Background Although it is traditionally regarded as a single entity, perioperative stroke comprises 2 separate phenomena (early/intraoperative and delayed/postoperative stroke). We aimed to systematically evaluate incidence, risk factors, and clinical outcome of early and delayed stroke after cardiac surgery. Methods and Results A systematic review ( MEDLINE , EMBASE , Cochrane Library) was performed to identify all articles reporting early (on awakening from anesthesia) and delayed (after normal awakening from anesthesia) stroke after cardiac surgery. End points were pooled event rates of stroke and operative mortality and incident rate of late mortality. Thirty-six articles were included (174 969 patients). The pooled event rate for early stroke was 0.98% (95% CI 0.79% to 1.23%) and was 0.93% for delayed stoke (95% CI 0.77% to 1.11%; P=0.68). The pooled event rate of operative mortality was 28.8% (95% CI 17.6% to 43.4%) for early and 17.9% (95% CI 14.0% to 22.7%) for delayed stroke, compared with 2.4% (95% CI 1.9% to 3.1%) for patients without stroke ( P<0.001 for early versus delayed, and for perioperative stroke, early stroke, and delayed stroke versus no stroke). At a mean follow-up of 8.25 years, the incident rate of late mortality was 11.7% (95% CI 7.5% to 18.3%) for early and 9.4% (95% CI 5.9% to 14.9%) for delayed stroke, compared with 3.4% (95% CI 2.4% to 4.8%) in patients with no stroke. Meta-regression demonstrated that off-pump was inversely associated with early stroke (ß=-0.009, P=0.01), whereas previous stroke (ß=0.02, P<0.001) was associated with delayed stroke. Conclusions Early and delayed stroke after cardiac surgery have different risk factors and impacts on operative mortality as well as on long-term survival.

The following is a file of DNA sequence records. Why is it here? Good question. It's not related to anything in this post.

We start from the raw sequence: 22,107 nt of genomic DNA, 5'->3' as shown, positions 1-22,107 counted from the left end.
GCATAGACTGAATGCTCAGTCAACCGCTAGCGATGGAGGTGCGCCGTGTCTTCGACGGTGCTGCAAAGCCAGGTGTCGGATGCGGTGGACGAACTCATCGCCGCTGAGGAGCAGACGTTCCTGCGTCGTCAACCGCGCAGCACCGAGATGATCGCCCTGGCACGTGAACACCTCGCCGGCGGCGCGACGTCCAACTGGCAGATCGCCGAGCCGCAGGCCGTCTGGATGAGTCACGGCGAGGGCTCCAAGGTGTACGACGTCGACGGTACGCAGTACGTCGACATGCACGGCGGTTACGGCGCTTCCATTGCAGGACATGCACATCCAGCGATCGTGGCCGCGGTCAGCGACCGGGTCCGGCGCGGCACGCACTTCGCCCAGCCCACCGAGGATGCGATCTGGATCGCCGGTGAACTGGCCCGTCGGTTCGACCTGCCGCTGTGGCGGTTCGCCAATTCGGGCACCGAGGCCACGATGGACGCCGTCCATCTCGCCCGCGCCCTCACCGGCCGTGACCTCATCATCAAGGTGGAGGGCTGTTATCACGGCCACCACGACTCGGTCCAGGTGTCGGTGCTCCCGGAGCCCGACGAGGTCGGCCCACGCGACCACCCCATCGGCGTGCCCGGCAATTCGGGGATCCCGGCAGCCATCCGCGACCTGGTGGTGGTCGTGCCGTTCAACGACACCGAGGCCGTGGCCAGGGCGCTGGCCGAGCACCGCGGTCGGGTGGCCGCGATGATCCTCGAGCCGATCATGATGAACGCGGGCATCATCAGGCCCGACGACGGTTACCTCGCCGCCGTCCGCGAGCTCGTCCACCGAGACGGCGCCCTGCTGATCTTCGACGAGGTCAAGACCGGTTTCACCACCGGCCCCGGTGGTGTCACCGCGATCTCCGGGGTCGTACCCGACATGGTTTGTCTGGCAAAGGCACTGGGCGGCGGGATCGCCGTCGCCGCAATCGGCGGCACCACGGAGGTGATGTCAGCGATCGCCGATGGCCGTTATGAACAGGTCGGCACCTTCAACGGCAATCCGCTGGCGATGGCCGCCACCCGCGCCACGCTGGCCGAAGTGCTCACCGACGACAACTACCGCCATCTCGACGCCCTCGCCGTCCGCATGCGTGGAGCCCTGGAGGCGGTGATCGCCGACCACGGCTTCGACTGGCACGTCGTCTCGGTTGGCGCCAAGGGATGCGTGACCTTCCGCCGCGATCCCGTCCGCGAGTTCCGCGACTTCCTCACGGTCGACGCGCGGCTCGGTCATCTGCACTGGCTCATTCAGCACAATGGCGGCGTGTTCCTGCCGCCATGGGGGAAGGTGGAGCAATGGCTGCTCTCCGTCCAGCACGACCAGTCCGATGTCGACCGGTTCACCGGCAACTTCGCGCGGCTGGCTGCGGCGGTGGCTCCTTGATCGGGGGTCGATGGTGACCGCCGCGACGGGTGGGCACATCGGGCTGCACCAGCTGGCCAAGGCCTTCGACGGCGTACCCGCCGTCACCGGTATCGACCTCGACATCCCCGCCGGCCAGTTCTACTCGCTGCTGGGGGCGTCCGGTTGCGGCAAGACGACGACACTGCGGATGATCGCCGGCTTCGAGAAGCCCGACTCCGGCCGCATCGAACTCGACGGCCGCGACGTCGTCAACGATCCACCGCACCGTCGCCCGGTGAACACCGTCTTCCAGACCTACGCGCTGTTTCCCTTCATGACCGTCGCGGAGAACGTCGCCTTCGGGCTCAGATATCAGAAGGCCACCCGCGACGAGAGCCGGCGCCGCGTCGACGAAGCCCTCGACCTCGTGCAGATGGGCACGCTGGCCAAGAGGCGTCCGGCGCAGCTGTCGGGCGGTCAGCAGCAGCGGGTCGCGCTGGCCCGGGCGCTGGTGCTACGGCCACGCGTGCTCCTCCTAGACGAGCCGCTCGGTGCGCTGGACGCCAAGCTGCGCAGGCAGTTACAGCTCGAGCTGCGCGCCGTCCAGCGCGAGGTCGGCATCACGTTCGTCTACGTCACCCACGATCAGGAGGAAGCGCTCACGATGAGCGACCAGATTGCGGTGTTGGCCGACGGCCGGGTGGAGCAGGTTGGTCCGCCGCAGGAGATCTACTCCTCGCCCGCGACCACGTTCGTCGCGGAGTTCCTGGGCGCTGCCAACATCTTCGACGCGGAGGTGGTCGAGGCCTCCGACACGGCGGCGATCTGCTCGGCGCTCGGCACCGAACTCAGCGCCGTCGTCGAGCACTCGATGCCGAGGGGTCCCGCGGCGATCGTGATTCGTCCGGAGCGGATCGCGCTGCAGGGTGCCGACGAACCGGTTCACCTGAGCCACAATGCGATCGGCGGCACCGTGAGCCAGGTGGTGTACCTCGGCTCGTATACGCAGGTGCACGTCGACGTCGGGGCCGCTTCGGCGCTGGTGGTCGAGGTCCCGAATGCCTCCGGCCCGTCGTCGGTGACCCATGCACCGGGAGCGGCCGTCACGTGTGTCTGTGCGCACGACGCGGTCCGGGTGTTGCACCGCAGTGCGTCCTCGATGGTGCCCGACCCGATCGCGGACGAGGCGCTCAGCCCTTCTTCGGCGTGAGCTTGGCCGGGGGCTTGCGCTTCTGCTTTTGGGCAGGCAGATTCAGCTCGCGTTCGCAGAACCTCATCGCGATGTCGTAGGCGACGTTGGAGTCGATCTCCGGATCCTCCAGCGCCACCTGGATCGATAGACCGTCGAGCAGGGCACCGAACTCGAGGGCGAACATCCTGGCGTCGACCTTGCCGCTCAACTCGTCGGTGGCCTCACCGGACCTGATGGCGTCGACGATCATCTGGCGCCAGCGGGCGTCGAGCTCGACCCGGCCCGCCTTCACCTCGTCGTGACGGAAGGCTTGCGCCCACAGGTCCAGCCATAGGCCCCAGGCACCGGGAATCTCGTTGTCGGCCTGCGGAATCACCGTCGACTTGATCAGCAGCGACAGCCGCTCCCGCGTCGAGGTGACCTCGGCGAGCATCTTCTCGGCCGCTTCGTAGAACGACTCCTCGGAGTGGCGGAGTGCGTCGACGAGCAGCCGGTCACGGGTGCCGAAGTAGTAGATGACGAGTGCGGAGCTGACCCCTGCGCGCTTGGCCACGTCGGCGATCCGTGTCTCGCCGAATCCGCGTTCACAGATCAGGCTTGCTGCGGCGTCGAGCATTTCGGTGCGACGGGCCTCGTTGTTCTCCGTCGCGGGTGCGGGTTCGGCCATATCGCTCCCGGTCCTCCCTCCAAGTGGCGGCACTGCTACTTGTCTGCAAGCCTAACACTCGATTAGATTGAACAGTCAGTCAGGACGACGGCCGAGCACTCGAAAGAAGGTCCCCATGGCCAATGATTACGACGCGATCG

19.
Curr Opin Cardiol ; 34(5): 557-563, 2019 Sep.
Artigo em Inglês | MEDLINE | ID: mdl-31246588

RESUMO

PURPOSE OF REVIEW: The purpose of this review is to summarize landmark studies and recent evidence in support for and against benefits of routine percutaneous coronary intervention (PCI) in the management of patients with stable ischemic heart disease (SIHD). RECENT FINDINGS: Randomized controlled trials have raised uncertainty regarding the prognostic benefits of routine PCI in patients with SIHD. The benefits of PCI to improve symptoms and quality of life (QOL), thought to be more established, was brought into question recently by the ORBITA trial. Two hundred participants with single vessel SIHD optimized first on antianginal therapy were randomized to PCI or sham PCI procedure. At 6 weeks, there was no significant difference in the primary endpoint of exercise time increment (PCI minus sham PCI 16.6 s, 95% confidence interval -8.9 to 42.0 s, P = 0.20), or secondary endpoints of change in angina or QOL scores between the groups. SUMMARY: Findings from this first placebo-controlled trial of PCI in patients with single vessel SIHD suggest that PCI need not necessarily be the first line or default strategy for symptomatic improvement. Results from the ongoing ISCHEMIA (International Study of Comparative Health Effectiveness with Medical and Invasive Approaches) trial will provide further guidance regarding symptomatic and prognostic benefits of early angiography and revascularization for higher risk SIHD patients with moderate-severe ischemia.